Overland Park It may end up being the classic fish story: The big one that got away.
Overland Park-based CyDex Inc. certainly seems about to become a big fish.
In the first five months of this year, the pharmaceutical company that got its start in Lawrence has signed three deals with major drug companies from around the world.
In late May it hired a new president and CEO who has a track record of turning small pharmaceutical companies into big ones.
And inside the Johnson County offices of CyDex, the talk isn't about if the privately-owned company will list itself on one of the country's major stock exchanges, but when.
CyDex could have landed in Lawrence's boat. The company, which makes a product other companies use to make their drugs more easily accepted by the human body, was hatched at Kansas University. Researchers at KU's Higuchi Biosciences Center on West Campus developed much of the technology behind CyDex's flagship product, Captisol.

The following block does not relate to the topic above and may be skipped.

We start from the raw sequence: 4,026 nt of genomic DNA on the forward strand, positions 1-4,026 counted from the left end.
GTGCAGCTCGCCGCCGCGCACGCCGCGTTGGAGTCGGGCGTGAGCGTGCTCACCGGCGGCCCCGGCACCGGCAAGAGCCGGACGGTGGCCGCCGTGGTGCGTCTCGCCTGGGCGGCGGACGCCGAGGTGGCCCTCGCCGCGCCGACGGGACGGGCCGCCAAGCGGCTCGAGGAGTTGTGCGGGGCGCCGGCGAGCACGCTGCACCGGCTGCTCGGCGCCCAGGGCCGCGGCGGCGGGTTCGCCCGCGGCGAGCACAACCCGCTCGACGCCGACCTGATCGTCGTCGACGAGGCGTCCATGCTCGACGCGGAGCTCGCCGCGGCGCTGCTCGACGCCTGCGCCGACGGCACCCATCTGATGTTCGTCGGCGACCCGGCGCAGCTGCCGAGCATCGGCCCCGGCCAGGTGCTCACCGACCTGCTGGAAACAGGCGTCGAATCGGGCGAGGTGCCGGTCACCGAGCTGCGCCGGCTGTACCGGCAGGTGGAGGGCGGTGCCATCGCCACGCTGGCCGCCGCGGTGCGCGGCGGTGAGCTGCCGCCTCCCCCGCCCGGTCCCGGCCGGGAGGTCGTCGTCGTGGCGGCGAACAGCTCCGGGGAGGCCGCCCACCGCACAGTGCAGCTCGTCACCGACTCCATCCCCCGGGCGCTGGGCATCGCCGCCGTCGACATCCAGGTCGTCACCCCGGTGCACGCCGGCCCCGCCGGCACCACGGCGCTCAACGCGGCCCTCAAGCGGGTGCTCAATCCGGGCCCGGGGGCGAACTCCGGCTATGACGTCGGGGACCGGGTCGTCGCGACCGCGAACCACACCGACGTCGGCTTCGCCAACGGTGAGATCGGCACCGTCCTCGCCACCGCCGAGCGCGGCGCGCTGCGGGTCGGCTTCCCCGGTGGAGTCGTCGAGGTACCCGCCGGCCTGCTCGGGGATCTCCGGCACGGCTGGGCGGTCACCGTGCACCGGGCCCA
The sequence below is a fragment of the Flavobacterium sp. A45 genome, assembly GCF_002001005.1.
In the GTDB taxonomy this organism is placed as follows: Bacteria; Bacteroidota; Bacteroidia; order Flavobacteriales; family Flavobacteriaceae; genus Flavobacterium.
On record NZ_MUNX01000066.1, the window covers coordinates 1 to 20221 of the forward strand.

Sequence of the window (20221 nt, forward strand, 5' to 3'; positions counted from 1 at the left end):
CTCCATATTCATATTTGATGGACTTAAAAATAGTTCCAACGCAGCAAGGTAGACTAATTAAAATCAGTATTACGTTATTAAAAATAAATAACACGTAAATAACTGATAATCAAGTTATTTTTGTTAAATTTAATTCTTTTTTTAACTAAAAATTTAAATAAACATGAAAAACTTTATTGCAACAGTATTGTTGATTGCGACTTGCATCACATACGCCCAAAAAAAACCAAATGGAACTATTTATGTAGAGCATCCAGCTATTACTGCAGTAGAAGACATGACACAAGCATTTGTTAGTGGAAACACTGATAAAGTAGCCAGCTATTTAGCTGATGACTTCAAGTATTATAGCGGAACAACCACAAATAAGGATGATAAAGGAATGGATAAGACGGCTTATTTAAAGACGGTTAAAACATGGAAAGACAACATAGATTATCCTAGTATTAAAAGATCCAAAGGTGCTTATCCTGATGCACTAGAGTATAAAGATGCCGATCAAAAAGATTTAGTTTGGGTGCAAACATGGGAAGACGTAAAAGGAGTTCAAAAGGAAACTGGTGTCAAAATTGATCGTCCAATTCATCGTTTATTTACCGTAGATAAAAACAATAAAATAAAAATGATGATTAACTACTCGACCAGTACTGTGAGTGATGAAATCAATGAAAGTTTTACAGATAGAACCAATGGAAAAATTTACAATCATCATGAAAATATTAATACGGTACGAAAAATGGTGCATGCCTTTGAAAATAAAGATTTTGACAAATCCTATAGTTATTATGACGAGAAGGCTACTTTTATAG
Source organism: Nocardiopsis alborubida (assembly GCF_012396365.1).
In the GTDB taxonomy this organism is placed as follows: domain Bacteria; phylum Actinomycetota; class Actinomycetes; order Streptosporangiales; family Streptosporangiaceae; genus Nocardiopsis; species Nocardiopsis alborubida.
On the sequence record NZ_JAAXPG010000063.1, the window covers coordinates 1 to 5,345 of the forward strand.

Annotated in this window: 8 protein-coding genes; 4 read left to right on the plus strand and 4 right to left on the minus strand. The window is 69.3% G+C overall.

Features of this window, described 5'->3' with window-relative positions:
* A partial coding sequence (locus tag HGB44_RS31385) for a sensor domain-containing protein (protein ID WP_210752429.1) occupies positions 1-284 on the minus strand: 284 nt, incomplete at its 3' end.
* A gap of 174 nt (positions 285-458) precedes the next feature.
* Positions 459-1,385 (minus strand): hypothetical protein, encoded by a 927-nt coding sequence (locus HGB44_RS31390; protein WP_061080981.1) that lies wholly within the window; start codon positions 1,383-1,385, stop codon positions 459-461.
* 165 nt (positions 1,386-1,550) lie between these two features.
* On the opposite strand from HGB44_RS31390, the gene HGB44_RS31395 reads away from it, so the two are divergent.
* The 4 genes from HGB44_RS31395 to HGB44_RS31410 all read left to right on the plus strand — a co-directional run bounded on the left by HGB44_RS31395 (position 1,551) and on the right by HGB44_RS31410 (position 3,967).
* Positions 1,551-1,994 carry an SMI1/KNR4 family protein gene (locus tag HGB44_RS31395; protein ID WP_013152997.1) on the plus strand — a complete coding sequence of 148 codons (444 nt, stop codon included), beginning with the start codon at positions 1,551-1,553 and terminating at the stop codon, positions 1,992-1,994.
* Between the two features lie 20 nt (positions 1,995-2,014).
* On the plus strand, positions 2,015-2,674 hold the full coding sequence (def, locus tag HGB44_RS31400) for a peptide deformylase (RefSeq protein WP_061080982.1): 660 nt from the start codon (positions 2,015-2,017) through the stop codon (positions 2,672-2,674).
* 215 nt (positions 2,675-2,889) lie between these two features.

In 1993, Peter Higuchi, a son of the researcher after whom the KU center was named, decided to create a business venture out of the drug development research his father had started.
And thus CyDex was born.
Life sciences boost
But it was born in Overland Park, not Lawrence. As with most fish stories, it was a little thing that made the difference.
Attempts to reach Higuchi were unsuccessful, but Howard Mossberg, KU's vice chancellor emeritus of pharmacology and toxicology, was involved in the beginnings of the company. He said Lawrence lost the company simply because Higuchi wanted to be closer to home.
At the time, Higuchi was working for Marion Laboratories Inc. in Kansas City and living in Overland Park.
"It was just a matter of convenience," Mossberg said. "Lawrence didn't do anything wrong."